Sound — 9
It would be easy to claim that Miles Davis' 1961 album Someday My Prince Will Come merely rides the coattails of Davis' previous work, notably Kind of Blue (1959) and Sketches of Spain (1960). While it has not proven to be as influential as his previous (and later) work, Someday My Prince Will Come is a curious masterpiece all its own.
The album's title track begins with a vamp, soon punctuated by the theme, Davis' personal reworking of the theme from the Walt Disney animated classic Snow White and the Seven Dwarfs. Solos drift from Davis' characteristic muted Harmon, newcomer Hank Mobley's tenor saxophone, Wynton Kelley's playful piano. John Coltrane, playing as a guest performer, steals the show with a pair of sizzling choruses which display his tremendous technical skill and musical creativity. 10/10
Old Folks maintains the wistfulness of the previous track with an added dose of sentimentality. Davis' solo is marked by a lonely nostalgia. Mobley's contribution is less than stellar; his sax doles out appropriate but halfhearted phrases. 8/10
The third track, Pfrancing, starts out with a few finger snaps before Kelley's introduction of a cool, unexpectedly cheerful theme on the ivories. Davis streaks through a fiery solo not heard previously on the album, and Mobley offers up a respectable swing. 9/10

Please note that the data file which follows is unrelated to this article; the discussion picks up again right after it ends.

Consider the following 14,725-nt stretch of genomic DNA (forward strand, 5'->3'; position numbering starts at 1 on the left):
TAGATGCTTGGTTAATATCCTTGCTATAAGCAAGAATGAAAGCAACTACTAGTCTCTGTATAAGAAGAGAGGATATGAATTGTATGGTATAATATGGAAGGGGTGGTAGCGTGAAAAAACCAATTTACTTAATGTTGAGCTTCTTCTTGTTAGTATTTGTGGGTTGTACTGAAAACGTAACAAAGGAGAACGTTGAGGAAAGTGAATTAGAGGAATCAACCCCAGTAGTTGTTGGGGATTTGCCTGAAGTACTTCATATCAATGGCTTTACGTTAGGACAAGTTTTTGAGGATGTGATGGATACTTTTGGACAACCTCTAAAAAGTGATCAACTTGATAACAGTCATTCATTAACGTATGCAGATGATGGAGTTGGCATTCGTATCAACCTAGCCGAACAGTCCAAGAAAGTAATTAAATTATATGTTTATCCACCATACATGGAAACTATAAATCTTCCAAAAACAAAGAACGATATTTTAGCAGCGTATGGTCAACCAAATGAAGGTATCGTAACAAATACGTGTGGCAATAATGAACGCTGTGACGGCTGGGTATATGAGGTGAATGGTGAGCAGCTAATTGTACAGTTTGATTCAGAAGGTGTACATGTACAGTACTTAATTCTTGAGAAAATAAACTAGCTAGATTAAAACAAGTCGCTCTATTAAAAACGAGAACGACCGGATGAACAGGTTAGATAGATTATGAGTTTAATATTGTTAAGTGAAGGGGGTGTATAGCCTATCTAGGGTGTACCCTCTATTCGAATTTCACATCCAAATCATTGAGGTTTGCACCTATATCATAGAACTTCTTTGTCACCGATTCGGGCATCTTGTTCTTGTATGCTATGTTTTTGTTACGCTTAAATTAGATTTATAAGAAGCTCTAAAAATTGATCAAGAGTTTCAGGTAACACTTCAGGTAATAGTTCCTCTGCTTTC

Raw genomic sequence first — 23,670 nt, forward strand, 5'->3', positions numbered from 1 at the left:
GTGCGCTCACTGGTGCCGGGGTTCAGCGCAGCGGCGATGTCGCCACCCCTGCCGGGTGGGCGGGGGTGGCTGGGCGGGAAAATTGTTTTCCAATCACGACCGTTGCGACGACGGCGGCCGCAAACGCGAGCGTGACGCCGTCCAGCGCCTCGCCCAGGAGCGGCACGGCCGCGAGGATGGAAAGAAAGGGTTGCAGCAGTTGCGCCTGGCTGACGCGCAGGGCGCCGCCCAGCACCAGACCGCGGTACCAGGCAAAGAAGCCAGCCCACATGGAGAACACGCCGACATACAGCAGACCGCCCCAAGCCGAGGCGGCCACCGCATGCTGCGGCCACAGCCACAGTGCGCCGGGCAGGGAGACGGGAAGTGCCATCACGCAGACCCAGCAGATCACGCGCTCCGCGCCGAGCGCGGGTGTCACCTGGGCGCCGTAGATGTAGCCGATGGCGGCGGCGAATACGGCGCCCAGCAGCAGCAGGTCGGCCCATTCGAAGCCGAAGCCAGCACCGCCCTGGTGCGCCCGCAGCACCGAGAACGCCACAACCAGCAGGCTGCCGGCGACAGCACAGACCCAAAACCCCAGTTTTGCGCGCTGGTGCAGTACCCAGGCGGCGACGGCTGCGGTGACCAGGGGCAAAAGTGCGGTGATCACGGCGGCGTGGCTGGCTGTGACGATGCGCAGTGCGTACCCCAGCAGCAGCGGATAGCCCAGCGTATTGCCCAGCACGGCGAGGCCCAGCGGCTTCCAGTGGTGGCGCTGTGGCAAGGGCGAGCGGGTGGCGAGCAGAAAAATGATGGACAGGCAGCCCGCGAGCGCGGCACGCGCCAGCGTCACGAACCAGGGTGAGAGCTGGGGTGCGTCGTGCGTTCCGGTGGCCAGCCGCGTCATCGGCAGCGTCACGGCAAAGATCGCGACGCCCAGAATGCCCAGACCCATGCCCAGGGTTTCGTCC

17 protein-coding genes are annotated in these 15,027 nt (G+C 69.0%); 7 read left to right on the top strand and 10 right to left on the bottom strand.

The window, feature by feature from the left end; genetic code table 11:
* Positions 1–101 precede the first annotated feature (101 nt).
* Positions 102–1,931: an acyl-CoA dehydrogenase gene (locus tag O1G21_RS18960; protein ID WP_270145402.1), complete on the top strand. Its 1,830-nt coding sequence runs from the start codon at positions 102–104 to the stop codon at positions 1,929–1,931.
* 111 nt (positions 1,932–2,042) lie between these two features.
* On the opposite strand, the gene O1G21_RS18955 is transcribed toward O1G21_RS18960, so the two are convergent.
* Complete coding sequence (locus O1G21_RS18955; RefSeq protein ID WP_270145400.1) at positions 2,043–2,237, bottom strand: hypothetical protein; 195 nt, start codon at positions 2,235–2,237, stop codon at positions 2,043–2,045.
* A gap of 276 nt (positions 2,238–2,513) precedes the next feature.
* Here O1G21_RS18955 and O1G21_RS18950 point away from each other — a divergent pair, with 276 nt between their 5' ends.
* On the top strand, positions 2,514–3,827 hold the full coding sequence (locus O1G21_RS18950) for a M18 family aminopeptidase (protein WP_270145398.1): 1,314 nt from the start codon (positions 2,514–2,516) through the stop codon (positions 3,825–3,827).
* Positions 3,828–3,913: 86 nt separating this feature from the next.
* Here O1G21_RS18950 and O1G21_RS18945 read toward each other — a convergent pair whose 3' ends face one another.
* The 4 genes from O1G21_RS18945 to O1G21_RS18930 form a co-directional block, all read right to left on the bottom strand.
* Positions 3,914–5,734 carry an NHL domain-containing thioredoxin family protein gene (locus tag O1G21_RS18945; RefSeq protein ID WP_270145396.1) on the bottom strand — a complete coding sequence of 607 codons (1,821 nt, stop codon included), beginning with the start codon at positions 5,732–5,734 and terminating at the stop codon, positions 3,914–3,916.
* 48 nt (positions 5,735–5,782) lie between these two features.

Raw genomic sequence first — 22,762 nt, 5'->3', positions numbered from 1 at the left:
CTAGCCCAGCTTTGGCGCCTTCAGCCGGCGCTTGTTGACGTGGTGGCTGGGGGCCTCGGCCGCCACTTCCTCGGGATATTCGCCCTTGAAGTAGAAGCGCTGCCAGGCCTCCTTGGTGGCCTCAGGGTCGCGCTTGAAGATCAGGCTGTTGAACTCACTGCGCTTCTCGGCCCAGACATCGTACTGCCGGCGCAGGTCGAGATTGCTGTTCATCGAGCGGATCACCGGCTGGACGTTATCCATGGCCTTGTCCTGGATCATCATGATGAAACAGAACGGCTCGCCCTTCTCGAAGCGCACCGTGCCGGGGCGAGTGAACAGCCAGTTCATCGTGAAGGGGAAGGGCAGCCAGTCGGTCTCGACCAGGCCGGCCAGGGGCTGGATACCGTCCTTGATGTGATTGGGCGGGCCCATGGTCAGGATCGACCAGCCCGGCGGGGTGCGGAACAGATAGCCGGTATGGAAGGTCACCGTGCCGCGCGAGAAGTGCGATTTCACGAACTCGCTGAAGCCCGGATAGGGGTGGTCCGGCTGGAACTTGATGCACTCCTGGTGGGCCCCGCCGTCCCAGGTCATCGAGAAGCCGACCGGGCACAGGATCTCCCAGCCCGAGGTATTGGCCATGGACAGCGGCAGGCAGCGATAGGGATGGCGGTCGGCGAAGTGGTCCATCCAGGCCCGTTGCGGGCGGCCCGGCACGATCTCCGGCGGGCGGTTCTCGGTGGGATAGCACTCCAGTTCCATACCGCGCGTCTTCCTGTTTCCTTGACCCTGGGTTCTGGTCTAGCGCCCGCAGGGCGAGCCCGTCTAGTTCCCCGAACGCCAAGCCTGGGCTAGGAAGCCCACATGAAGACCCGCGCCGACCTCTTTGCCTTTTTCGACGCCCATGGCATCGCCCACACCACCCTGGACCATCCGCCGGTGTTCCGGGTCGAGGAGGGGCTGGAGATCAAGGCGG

Davis digs deeper into the introspection of Old Folks with the fourth track, Drad-Dog (a reversed 'Goddard', named after the president of Columbia, Goddard Lieberson). Kelley and Davis weave together a careful tune, with the trumpeter improvising over the pianist's exquisite comping. 9/10
The modal Teo, pleasantly reminiscent of the exotic spirit of Sketches of Spain, brings Coltrane back for an emotionally striking solo followed by a blistering solo of his own before bringing the track to a close with a vamp. 10/10
Mobley's performance on the final track, Jimmy Van Heusen's I Thought About You, is his finest of the album. The saxophonist spins out a lyrical down-tempo bop which stands up and at times surpasses Davis' own muted improvisations. 10/10
Lyrics — 9
Someday My Prince Will Come is entirely instrumental, but the playing evokes a certain carefully crafted lyricism all its own despite absent vocals.. Davis is as introspective and moving as ever, and Coltrane's performance is both stylish and substantive.
Overall Impression — 9
Someday My Prince Will Come holds an interesting place in the evolution of Miles Davis' music, straddling the modal experimentation of Kind of Blue and the acid-drenched fusion of Bitches Brew without difficulty. I would immediately replace this album if it were lost or stolen; it doesn't have the innovation or quality of Davis' more well-known albums, but the strong musicianship makes it both a standout record almost any die-hard fan of jazz would enjoy.